Where comments received during the consultation period did not result in any changes to the Draft Guideline, OSFI’s responses to such comments are summarized below.

    • In response to requests for additional support from OSFI on model evaluation and the strengthening of vendor catastrophe model documentation, OSFI notes that it believes insurers are best placed to evaluate the strengths and weaknesses of vendor models for their unique circumstances.

    • Where insurers have commented that it is inappropriate to consider the performance of the vendor models compared to earthquakes in other parts of the world, OSFI notes that insurers should consider the lessons learned from earthquake events across the world when using models.

    • In response to the concern that many risks cannot, or are difficult to, be adequately considered within PML estimation, OSFI notes that although this requirement is challenging, it is each insurer’s responsibility to understand its own risks, and advises that it will, as part of its ongoing supervisory work, monitor the development of industry best practices and look for appropriate forums to share these approaches.

    • Although some commentators have suggested that disclosure of earthquake filings is in the public  interest and would elevate the annual earthquake filing from a compliance exercise to a statement of insurer preparedness to their policyholders, OSFI will not release earthquake filings to the public this year but will continue to work with the industry to find an appropriate solution.

    • As a result of a number of comments received on the proposed formula to measure the financial resource requirements, OSFI has agreed to continue discussions with the industry to finalize the methodology to measure earthquake exposure, and incorporate the revised proposal regarding the financial resources requirements in the Minimum Capital Test (MCT) Guideline. In the meantime, insurers should continue to build their 1:500 PML reserves towards the 2022 target, as required under the current methodology.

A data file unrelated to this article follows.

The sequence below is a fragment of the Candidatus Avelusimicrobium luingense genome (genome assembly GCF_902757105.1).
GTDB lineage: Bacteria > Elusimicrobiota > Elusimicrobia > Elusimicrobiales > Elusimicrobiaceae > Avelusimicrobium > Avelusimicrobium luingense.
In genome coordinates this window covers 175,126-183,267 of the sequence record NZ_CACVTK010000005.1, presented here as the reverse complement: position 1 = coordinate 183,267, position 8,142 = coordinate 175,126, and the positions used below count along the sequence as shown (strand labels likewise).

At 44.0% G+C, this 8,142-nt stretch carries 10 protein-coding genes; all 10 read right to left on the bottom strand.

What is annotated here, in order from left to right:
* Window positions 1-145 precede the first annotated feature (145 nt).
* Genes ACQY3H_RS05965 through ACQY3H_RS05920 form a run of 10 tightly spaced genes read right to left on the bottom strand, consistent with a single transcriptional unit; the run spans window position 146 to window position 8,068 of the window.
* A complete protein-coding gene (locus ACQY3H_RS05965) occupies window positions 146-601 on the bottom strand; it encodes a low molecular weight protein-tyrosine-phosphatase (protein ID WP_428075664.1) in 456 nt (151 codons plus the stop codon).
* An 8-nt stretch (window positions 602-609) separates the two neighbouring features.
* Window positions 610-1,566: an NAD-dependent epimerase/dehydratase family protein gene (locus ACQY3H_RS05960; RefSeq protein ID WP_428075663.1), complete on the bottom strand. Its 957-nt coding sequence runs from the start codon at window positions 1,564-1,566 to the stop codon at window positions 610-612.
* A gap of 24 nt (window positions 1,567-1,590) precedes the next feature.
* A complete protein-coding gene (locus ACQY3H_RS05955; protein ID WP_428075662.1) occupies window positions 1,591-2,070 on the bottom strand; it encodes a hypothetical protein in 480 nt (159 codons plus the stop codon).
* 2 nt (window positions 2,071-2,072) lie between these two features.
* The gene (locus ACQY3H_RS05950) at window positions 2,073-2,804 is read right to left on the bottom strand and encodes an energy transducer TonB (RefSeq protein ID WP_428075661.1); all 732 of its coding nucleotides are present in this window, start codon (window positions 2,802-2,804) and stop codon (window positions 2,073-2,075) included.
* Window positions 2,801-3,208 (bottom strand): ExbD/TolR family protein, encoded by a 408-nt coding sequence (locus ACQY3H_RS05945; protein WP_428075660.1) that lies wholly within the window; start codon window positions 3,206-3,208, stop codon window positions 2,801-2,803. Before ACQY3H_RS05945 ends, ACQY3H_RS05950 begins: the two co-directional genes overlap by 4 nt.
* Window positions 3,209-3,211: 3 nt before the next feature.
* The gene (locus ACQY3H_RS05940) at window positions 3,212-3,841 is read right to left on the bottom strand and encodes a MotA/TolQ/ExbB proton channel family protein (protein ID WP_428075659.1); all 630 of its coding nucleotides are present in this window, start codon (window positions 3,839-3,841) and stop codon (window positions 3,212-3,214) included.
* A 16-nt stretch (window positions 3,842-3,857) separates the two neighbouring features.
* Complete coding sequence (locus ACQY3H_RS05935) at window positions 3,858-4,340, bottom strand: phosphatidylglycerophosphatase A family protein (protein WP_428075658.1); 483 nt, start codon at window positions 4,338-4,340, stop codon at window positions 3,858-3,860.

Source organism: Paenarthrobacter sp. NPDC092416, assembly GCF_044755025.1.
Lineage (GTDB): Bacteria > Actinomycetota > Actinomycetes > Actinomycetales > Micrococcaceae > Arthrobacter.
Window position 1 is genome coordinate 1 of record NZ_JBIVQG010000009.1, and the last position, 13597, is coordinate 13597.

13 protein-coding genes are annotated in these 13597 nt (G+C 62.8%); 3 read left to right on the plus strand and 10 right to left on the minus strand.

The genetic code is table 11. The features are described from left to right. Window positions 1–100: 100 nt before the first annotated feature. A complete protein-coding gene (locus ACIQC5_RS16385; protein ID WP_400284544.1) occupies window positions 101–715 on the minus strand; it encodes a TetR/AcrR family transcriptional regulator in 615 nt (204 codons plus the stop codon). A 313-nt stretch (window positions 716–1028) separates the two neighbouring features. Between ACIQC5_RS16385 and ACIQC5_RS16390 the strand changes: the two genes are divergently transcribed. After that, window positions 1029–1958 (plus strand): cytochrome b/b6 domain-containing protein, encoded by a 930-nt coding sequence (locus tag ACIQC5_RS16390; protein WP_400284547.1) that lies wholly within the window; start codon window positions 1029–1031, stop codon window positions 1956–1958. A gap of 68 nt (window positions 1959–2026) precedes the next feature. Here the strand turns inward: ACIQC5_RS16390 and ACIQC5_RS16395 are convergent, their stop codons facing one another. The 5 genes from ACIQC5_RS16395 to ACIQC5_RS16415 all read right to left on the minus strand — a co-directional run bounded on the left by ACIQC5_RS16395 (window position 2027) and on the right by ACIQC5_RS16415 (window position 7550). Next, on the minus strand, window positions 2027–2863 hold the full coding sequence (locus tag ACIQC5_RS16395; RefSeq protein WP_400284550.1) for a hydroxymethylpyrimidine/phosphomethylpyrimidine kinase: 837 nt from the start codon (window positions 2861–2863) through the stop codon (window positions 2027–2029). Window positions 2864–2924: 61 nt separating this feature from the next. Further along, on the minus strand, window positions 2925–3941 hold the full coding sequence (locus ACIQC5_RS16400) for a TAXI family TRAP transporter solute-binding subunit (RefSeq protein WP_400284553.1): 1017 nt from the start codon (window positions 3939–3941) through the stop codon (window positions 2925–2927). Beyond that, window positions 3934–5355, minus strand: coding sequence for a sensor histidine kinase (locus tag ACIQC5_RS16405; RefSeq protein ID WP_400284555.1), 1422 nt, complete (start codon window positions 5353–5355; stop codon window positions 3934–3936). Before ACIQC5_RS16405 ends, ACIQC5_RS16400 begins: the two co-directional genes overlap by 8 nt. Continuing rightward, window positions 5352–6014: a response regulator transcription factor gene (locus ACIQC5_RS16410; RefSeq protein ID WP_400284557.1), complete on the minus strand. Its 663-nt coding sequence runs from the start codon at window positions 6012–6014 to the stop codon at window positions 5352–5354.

• The industry’s overriding concerns included (i) the potential increase in costs of reinsurance and/or other financial resources, (ii) the uneven playing field that may result from the use of country-wide PML and (iii) the potential impact on consumers’ willingness to buy coverage due to resulting primary policy price increases. In response, OSFI (i) reiterates that its mandate is to maintain the overall confidence of the public in the system, which means that insurers should be able to respond to a high public profile event such as a major earthquake with a high degree of certainty, (ii) notes that there is general support for prudent financial resource requirements for earthquake exposure, and (iii) confirms that it would continue to work with the industry to finalize discussions regarding financial resources as defined in the Guideline, which may result in a reassessment of the PML measurement methodology.